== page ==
There is also the WD VelociRaptor series of SATA harddrives, which currently seem to go up to 300GB in size, run at 10,000rpm for faster access (standard SATA drives run at 7,200rpm) and might make a good compromise between the speed of SAS and the size of SATA. They are an odd form factor, though, and won't fit standard removeable caddies.

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    I was thinking that but wasnt sure if the price would come to around the same as SAS - also with ref to the size of the physical drives being smaller you can get a caddy for them - you would have to ask Simon @ cp ltd or search on the different sites ie misco , dabs, cclonline or w/e

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    We use a pair of cheap HP ML110 servers (located in an outlying building at school) stuffed with 500gb SATA drives & flip flop between them for daily DR backups. No RAID, They have drives labelled MONDAY,TUESDAY,WEDNESDAY,THURSDAY,FRIDAY (plus one or two others). The advantage of this 'KISS' approach is you can easily swap a drive if it fails and if the server goes down you can move the drives to anything that will talk SATA.

    A point to remember, using hardware RAID controllers is fine as long as you have a spare controller available, they are a bit like using tape backup, great as long as you have a working tape drive but what use is a backup tape if the drive is toast?

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    Quote Originally Posted by dhicks View Post
    Certainly shouldn't do. I've just re-installed our backup server with OpenSolaris running a ZFS version (22) that supports block-level de-duplication, Samba and a patched rsync 3.0.7 that supports the --copy-devices option.
    Please tell...? We've got the same setup here barring the rsync bit, just doing snapshot copies of our VMs atm.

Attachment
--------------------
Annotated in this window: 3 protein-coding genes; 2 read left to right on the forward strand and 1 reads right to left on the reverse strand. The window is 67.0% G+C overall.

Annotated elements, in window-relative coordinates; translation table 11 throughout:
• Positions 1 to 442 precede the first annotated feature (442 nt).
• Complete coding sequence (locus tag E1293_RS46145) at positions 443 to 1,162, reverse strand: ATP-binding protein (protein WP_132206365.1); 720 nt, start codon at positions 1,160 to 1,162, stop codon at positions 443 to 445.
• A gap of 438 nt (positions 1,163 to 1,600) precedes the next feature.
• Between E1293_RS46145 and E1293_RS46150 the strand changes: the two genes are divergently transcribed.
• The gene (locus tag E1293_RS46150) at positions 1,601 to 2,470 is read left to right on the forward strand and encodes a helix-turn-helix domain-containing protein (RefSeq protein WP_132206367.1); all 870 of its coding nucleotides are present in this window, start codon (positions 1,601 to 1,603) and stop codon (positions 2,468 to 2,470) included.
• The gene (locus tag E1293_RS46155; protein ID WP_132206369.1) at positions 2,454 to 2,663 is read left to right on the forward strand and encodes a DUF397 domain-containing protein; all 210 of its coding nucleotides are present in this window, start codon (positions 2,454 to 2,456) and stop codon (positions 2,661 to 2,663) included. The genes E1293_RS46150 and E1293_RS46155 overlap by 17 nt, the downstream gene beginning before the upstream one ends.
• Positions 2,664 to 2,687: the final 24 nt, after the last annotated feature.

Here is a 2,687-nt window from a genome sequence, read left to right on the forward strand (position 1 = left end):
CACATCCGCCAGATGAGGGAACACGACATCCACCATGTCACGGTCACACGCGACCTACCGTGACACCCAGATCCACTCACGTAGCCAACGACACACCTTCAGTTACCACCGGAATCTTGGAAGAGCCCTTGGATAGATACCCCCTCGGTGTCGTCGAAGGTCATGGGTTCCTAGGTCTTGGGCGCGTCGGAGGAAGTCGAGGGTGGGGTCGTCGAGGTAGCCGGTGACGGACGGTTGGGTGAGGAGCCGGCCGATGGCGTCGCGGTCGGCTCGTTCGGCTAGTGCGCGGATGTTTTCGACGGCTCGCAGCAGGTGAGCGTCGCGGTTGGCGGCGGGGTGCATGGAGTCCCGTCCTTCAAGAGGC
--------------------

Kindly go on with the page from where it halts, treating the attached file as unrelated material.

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    I have been looking into replacing our Tape library with a Disk solution. We already have the Commvault software and Licensing to do it. I was looking at a Case today that held 24 Sata drives and had a 1000W Power Supply. I would love to build 4 of them and fill them with 2TB drives. Just started to look into it. I am going to try and Get 1 of the servers built with 24 500 or 1TB drives to see how well it work. Use Windows storage server but have also been thinking of going with ZFS and Open Solaris. Has anyone done anything with such a large number of drives? I priced out a DIT system today for about 42K US dollars that had 4 4U servers with a Total of 96 2TB WD Sata drives.

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    I would go with a raided SATA setup as you should at least be able to get double vs SAS. On disk you what a full backup of at least the week but it could be handy to go back a month. You also want you backup up server to be able to hold bare metal restore point for all servers.

    I still think tape has a place for medium-long term storage as it does not use any energy and is great for transporting. Today I was restoring data from a tape of 2years ago and I have also got some tapes form 2005 that I have catalogued for possible restore.
    Last edited by nicholab; 16th February 2010 at 10:04 PM.

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    Quote Originally Posted by j17sparky View Post
    Please tell...? We've got the same setup here barring the rsync bit, just doing snapshot copies of our VMs atm.
    As originally asked over on ServerFault:

    Sync LVM snapshots to backup server - Server Fault

    I simply went to the rsync download page, downloaded the latest version and the "patches" tarball and un-tarred both into the same folder. The --copy-devices patch comes with notes on how to apply the patch, but it's simply a case of typing in what's written and pressing enter. Then you recompile rsync and away you go.

    I've actually spent the last two days sorting out the latest issue, which was that I had to re-install our entire backup server from scratch as the 10GB system drive I was using for it was too small to install GCC. Note that "make install" doesn't seem to do anything much on Solaris - I manually copied the newly-compiled rsync executable over the existing one and everything seems to be working fine.

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    Quote Originally Posted by nicholab View Post
    On disk you what a full backup of at least the week but it could be handy to go back a month.
    I'm waiting to find out how good block-level de-duplication is - before I wiped it over and installed Solaris our backup server ran Linux with my own backup utility on it which did file-level de-duplication. That managed to hold live backups for the past two years, so I'm expecting better performance from block-level de-duplication.